VILLANOVA, Pa. — The question went to Josh Hart and Kris Jenkins, a logical one on the occasion of the final home game of their Villanova careers.

“How would you describe your time at Villanova?” the reporter asked.

“Battles,” Hart began.

And then Jenkins leaned in to the microphone on the table in front of him and interrupted.

“Not over.”

And that right there is the essence of this Villanova basketball team.

The Wildcats do battle, which is why their season is far from over.

This team will never be sexy and the Wildcats will occasionally not even be pretty. But they will be scrappy.

Villanova will get results.

And usually the results will lead to trophies.

“It’s senior leadership, man, and the character of these guys,” coach Jay Wright said of his seniors.

With its 79-63 victory Saturday over Creighton, the senior class of Jenkins, Hart and Darryl Reynolds now owns a national title, four Big East regular-season crowns, a 127-13 overall record and a perfect 16-0 mark in the Big 5. In four years, Villanova has never lost back-to-back games.

It is a run of excellence more even than dominance. And as Jenkins pointed out, it’s a run that is nowhere near over.

Because if you think the Wildcats can’t defend their national title, you simply haven’t been paying attention.

The game against the Bluejays was emblematic not just of who Villanova is, but why the Wildcats can win it all again.

They were short-handed — Reynolds didn’t play for the fifth consecutive game because of a deep rib bruise — but they’ve been short-handed all season. Phil Booth hasn’t played because of knee tendinitis and Omari Spellman was ruled out by the NCAA in the preseason.

The Wildcats couldn’t shoot well — they were just 4-of-19 from behind the arc — but they haven’t been consistently scintillating there all season. Villanova shoots 37 percent from 3-point range.

The Wildcats gave back all of a 10-point first-half lead to trail midway through the second. Easy Street has not exactly been their preferred route all season.

But they won because they didn’t really care about any of that. And the Wildcats will win in March because they don’t care about any of that. Survive and advance is the mantra of the NCAA tournament, the teams that win not giving a fig about winning style points, concerned only about winning games.

Villanova already has mastered that lesson.

“Are they tired? Yeah. Are they worn out? Yeah, but that doesn’t matter,” Wright said. “Those can’t be the reasons you lose. If you’re tired or not, you have to find a way to win and they did.”

If Villanova had a question at the start of this season it was how Jenkins and Hart would perform as leaders. For four years, the Wildcats were guided by the steady hands of Ryan Arcidiacono and Daniel Ochefu. Jenkins and Hart went along for the ride, two wildly talented players but guys Wright tabbed as “goofy.”

If they couldn’t lead, if they couldn’t help Villanova get over its national championship hangover, the team would struggle.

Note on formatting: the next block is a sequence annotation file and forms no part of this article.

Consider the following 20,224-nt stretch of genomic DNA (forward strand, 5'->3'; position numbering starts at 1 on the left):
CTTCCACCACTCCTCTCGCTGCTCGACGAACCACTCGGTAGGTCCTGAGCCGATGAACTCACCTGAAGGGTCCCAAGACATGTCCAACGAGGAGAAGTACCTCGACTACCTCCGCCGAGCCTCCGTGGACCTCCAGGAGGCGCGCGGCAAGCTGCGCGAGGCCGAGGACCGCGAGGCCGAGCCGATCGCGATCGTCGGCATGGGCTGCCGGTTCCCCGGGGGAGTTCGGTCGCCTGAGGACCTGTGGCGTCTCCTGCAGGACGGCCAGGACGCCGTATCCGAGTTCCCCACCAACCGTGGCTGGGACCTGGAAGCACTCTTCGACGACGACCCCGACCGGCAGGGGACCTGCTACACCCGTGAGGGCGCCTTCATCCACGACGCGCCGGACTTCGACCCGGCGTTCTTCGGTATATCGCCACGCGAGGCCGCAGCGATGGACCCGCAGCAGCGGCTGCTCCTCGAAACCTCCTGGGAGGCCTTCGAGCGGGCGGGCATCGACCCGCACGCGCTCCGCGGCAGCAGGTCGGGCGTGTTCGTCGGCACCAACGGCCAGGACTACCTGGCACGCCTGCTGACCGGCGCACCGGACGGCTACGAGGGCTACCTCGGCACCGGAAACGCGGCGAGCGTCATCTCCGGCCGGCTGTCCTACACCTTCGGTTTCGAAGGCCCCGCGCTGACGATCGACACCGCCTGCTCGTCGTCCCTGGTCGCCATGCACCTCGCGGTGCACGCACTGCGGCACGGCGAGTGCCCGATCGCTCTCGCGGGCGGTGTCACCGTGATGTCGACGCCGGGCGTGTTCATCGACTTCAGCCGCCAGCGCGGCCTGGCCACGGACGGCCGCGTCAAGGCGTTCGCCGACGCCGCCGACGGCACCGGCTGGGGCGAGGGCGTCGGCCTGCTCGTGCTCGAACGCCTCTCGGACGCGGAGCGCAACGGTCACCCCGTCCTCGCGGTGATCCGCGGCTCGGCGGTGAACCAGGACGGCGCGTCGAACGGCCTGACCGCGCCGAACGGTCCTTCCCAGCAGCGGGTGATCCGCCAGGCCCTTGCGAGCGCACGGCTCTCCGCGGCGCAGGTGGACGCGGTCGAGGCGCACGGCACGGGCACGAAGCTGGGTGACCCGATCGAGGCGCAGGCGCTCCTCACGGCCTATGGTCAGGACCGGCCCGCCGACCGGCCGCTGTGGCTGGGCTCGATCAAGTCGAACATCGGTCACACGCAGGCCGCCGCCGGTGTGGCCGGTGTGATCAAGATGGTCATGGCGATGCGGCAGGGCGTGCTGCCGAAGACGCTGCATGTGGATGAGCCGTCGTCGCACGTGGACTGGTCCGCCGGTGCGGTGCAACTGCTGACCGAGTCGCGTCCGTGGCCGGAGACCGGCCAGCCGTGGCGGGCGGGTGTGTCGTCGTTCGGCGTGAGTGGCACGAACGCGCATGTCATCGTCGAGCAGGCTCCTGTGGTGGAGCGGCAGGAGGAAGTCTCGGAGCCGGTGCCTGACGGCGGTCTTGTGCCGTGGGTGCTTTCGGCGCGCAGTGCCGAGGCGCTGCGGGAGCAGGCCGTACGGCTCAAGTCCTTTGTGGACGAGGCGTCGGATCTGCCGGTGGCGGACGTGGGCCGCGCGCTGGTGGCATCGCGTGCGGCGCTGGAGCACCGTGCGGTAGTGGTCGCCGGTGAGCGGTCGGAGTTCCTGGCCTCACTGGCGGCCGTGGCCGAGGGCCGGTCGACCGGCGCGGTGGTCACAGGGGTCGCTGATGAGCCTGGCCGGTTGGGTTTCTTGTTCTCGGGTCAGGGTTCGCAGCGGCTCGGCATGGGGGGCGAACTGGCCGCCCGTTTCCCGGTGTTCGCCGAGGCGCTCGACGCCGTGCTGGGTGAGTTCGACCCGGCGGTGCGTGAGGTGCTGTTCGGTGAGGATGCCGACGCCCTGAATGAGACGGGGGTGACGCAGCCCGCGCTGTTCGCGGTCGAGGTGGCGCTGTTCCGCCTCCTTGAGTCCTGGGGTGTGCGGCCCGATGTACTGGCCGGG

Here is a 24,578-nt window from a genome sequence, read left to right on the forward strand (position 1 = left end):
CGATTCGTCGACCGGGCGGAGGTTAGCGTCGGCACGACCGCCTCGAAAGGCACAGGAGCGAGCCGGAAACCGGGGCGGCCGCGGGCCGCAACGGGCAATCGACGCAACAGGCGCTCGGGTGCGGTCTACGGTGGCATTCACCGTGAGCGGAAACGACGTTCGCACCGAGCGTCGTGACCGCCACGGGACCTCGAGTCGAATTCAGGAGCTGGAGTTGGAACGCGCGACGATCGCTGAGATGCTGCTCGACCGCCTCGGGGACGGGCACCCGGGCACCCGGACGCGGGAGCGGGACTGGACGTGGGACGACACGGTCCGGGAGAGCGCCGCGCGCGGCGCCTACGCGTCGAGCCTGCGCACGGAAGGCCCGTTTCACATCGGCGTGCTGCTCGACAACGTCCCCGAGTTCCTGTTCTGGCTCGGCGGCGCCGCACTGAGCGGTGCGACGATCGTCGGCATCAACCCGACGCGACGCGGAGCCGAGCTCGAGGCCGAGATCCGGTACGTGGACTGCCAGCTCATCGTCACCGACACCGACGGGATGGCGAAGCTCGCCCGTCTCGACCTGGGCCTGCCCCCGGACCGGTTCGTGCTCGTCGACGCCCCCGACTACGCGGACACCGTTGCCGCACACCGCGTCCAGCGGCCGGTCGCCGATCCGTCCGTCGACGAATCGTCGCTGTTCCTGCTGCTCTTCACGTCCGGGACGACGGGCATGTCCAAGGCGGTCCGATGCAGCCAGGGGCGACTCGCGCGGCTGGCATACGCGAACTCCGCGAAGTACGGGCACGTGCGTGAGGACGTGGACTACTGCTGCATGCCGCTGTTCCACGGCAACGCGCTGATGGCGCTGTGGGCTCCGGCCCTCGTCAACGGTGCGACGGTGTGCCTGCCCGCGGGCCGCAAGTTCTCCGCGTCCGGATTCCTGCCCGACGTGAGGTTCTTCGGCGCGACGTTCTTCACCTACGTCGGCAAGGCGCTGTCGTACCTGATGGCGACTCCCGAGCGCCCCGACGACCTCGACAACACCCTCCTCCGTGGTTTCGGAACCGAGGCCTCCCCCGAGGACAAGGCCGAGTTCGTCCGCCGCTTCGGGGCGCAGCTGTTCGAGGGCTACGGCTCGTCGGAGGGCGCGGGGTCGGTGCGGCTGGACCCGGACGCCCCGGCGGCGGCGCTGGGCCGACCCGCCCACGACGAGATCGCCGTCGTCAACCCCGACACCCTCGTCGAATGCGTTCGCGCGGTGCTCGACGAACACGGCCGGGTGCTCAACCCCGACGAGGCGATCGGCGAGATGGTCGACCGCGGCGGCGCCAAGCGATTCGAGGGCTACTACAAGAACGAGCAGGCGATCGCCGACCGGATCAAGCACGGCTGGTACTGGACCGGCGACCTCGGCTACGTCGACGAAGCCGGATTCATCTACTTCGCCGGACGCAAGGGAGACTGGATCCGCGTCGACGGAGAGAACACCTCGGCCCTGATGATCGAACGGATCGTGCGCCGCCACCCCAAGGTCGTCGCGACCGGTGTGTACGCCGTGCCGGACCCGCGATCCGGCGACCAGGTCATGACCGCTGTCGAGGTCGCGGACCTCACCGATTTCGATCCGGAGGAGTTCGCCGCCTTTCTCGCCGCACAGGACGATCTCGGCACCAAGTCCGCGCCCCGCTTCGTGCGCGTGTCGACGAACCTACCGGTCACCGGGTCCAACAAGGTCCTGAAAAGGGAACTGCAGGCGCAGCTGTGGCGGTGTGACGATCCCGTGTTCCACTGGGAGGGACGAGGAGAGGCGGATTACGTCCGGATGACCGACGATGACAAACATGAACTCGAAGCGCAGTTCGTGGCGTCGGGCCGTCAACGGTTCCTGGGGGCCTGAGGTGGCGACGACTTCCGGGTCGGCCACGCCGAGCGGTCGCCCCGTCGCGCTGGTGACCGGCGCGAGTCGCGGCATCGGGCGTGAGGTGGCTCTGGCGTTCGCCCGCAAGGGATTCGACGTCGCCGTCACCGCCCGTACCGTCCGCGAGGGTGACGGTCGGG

A 27-3 record stands as evidence as to how the duo has responded. Jenkins and Hart have been leaders, yet also team players. Wright pointed out a recent game against Xavier. Without Reynolds and with Eric Paschall in foul trouble, the 6-foot-6 Hart was pressed to play center — not exactly the natural position for the national player of the year candidate.

He did so without hesitation.

Jenkins, meantime, hasn’t had that the same reliable shooting stroke that earned him his “Big Smoove” moniker. He’s 8-of-23 from behind the arc in his past four games and was just 1-of-7 against Creighton. So instead he opted to post up or drive to the basket. The plays might have lacked the finesse and prettiness of his usual 3-point swishes, but they got the job done. Jenkins scored 15 points in the game. He also had four rebounds, four steals and three assists.

“It’s just about the next step on the journey,” Hart said.

The journey continues, but some things do end.

Along with closing out the home season, the Wildcats temporarily closed out the Pavilion, their on-campus arena. The building, accurately referred to as the Ski Lodge by longtime Philadelphia Daily News columnist Dick Jerardi, is being gutted and redone thanks to a $60 million donation. During renovations, the Wildcats likely will play most of their regular-season games at the downtown Wells Fargo Center, with maybe a few cameos elsewhere, such as at the Palestra.

Fittingly, Hart made the last bucket, a fallaway 3-pointer that left him on his backside.

“I can trash-talk about that in 20 or 30 years,” Hart said.

As he spoke, Jenkins pointed a finger at the media. When asked about his national championship game-winning shot over and over, that has been Jenkins’ response — I’ll worry about that when I’m old and gray.

Because right now, it doesn’t matter.

What does matter?

As the buzzer sounded, Hart, Jenkins and Reynolds hopped on top of a baseline table in front of the student section and hoisted the Big East trophy over their heads.

That’s what matters.

Winning games and hoisting trophies.

Two things Villanova happens to be very good at.

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